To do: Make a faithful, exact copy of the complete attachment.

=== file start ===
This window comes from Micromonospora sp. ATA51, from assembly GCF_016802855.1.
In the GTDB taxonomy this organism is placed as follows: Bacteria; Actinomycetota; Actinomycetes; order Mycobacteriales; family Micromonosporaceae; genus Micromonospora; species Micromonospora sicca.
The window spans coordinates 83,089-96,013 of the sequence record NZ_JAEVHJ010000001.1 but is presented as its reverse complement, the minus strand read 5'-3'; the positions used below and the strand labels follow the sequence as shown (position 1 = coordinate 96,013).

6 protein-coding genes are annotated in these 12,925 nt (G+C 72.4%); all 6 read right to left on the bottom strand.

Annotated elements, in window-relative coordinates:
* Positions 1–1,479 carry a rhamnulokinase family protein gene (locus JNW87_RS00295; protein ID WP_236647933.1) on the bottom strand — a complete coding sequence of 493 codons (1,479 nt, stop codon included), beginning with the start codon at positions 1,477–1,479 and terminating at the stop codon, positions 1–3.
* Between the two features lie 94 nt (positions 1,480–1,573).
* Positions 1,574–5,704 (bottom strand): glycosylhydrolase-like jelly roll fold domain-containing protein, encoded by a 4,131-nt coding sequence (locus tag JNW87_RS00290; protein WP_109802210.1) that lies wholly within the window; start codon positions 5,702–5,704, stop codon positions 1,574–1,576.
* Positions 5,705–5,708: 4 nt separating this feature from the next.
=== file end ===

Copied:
This window comes from Micromonospora sp. ATA51, from assembly GCF_016802855.1.
In the GTDB taxonomy this organism is placed as follows: Bacteria; Actinomycetota; Actinomycetes; order Mycobacteriales; family Micromonosporaceae; genus Micromonospora; species Micromonospora sicca.
The window spans coordinates 83,089-96,013 of the sequence record NZ_JAEVHJ010000001.1 but is presented as its reverse complement, the minus strand read 5'-3'; the positions used below and the strand labels follow the sequence as shown (position 1 = coordinate 96,013).

6 protein-coding genes are annotated in these 12,925 nt (G+C 72.4%); all 6 read right to left on the bottom strand.

Annotated elements, in window-relative coordinates:
* Positions 1–1,479 carry a rhamnulokinase family protein gene (locus JNW87_RS00295; protein ID WP_236647933.1) on the bottom strand — a complete coding sequence of 493 codons (1,479 nt, stop codon included), beginning with the start codon at positions 1,477–1,479 and terminating at the stop codon, positions 1–3.
* Between the two features lie 94 nt (positions 1,480–1,573).
* Positions 1,574–5,704 (bottom strand): glycosylhydrolase-like jelly roll fold domain-containing protein, encoded by a 4,131-nt coding sequence (locus tag JNW87_RS00290; protein WP_109802210.1) that lies wholly within the window; start codon positions 5,702–5,704, stop codon positions 1,574–1,576.
* Positions 5,705–5,708: 4 nt separating this feature from the next.